Donald Trump does not seem to have concerns like coronavirus on his mind as he ventures for less earthly deals. On Monday, Trump signed the executive order called the Encouraging International Support for the Recovery and Use of Space Resources to encourage the U.S. to mine the moon for minerals.
The executive order states that the U.S. can mine and use moon’s water, ice, and other mineral resources and the 1967 Outer Space Treaty allows using the resources of space on the Moon, Mars, and elsewhere.
The order makes it clear that the U.S. doesn’t view space as a “global commons,” opening the way to mine the moon without any sort of international treaty.
“Supportive policy regarding the recovery and use of space resources is important to the creation of a stable and predictable investment environment for commercial space innovators and entrepreneurs, and it is vital to the long-term sustainability of human exploration and development of the Moon, Mars, and other destinations,” the order reads.
“Outer space is a legally and physically unique domain of human activity, and the United States does not view space as a global commons.
“This Executive Order directs the Secretary of State to lead a U.S. Government effort to develop joint statements, bilateral agreements, and multilateral instruments with like-minded foreign states to enable safe and sustainable operations for the commercial recovery and use of space resources, and to object to any attempt to treat the 1979 Moon Agreement as expressing customary international law.”
The order states, “Americans should have the right to engage in commercial exploration, recovery, and use of resources in outer space,” also mentioning that the U.S. had never signed an agreement known as the 1979 Moon Treaty. As stipulated in this agreement, any activities in space should follow international law.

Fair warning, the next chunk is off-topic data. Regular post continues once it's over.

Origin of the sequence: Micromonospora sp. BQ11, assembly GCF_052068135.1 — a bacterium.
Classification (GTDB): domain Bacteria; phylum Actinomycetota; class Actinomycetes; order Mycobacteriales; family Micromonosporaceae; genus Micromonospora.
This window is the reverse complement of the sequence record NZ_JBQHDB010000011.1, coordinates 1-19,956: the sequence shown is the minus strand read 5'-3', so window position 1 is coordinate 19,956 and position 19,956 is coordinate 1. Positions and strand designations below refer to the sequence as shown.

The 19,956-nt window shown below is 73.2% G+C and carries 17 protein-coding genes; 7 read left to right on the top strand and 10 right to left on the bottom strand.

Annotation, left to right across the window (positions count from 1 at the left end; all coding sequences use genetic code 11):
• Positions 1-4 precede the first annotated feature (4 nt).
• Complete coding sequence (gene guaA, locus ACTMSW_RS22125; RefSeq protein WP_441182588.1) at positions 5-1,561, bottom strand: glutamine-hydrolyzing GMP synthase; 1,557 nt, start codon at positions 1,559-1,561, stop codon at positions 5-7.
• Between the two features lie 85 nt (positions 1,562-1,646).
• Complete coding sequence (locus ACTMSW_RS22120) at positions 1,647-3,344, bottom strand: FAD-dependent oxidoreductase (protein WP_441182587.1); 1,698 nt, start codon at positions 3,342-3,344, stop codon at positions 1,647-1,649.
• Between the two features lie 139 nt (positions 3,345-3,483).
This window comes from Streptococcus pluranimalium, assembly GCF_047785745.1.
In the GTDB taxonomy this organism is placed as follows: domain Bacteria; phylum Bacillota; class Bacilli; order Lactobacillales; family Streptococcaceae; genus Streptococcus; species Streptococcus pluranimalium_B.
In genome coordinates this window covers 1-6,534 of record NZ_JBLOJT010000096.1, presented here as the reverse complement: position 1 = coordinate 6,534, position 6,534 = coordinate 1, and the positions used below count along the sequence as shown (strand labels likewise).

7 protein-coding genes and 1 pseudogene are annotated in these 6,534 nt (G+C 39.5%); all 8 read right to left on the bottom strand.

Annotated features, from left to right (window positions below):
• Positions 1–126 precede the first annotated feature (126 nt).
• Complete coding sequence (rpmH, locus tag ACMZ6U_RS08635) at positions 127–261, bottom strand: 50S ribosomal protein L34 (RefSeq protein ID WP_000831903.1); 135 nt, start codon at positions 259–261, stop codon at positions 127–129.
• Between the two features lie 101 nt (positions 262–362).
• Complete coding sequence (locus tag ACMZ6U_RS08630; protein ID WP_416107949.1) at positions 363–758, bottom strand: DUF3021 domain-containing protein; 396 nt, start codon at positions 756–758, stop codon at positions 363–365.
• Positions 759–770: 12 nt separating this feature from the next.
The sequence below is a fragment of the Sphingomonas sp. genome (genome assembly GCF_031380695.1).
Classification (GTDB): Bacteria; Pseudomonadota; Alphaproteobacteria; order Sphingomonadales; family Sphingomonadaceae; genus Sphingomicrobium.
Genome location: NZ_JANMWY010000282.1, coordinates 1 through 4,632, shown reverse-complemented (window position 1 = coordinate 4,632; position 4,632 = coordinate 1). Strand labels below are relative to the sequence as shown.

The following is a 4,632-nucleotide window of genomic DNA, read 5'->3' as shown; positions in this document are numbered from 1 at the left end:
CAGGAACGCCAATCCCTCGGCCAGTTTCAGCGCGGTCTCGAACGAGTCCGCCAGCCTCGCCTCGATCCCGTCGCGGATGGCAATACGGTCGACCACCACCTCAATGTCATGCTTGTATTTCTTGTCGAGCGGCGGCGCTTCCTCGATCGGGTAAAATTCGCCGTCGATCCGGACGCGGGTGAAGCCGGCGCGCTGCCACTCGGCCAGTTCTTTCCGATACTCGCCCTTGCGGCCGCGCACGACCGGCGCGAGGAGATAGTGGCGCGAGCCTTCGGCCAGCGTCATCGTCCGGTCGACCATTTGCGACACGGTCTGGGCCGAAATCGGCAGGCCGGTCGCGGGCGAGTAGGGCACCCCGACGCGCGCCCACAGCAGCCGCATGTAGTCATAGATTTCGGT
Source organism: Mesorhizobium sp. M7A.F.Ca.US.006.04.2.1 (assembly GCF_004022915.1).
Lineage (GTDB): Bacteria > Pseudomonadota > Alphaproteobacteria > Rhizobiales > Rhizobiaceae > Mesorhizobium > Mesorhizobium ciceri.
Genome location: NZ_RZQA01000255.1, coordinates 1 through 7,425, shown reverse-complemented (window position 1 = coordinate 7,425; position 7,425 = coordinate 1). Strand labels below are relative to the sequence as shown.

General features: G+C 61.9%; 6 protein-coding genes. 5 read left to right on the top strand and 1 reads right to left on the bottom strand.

The U.S. will oppose any international attempt to obstruct its efforts of removing chunks of the moon or, in case the opportunity arises, additional mining of Mars and “other celestial bodies,” according to Trump’s executive order.
The new zeal of Trump administration to start drilling of the moon is in line with its support for fracking to mine back on Earth. A vast tract of federal land has been opened up by the administration for oil and gas drilling as Trump rolled back various environmental laws to revive the ailing coal industry.
It’s not that all the terrestrial drilling leases offered have been taken up by fossil fuel companies and the interest of the private sector behind doing blast into space to mine the moon is also uncertain. As per the executive order, the federal government will “require partnership with commercial entities to recover and use resources, including water and certain minerals, in outer space.”
Trump’s consistent interest in asserting American power in space found in the formation of the Space Force within the U.S. military last year to conduct space warfare where required. However, when the president tweeted in June, he appeared to be confused about the composition of space, that Nasa “should be focused on the much bigger things we are doing, including Mars (of which the Moon is a part).”
Whether the president actually thinks the moon is a part of Mars is a bit unclear, but the two are, in fact, quite far apart. The moon, which orbits Earth, is around 238,000 miles away from our planet while Mars, which is an average of 140m miles away from Earth, is itself a planet.
The 1979 Moon Treaty states that non-scientific use of space resources should be governed by international regulations, which the U.S. did not sign. In 2015, Congress passed a law explicitly allowing American companies and citizens to use resources from the moon and asteroids.
The order states: “American industry and the industries of like-minded countries will benefit from the establishment of stable international practices by which private citizens, companies and the economy will benefit from expanding the economic sphere of human activity beyond the Earth.”
In a statement, the president said: “After braving the vast unknown and discovering the new world, our forefathers did not only merely sail home—and, in some cases, never to return. They stayed, they explored, they built, they guided, and through that pioneering spirit, they imagined all of the possibilities that few dared to dream.”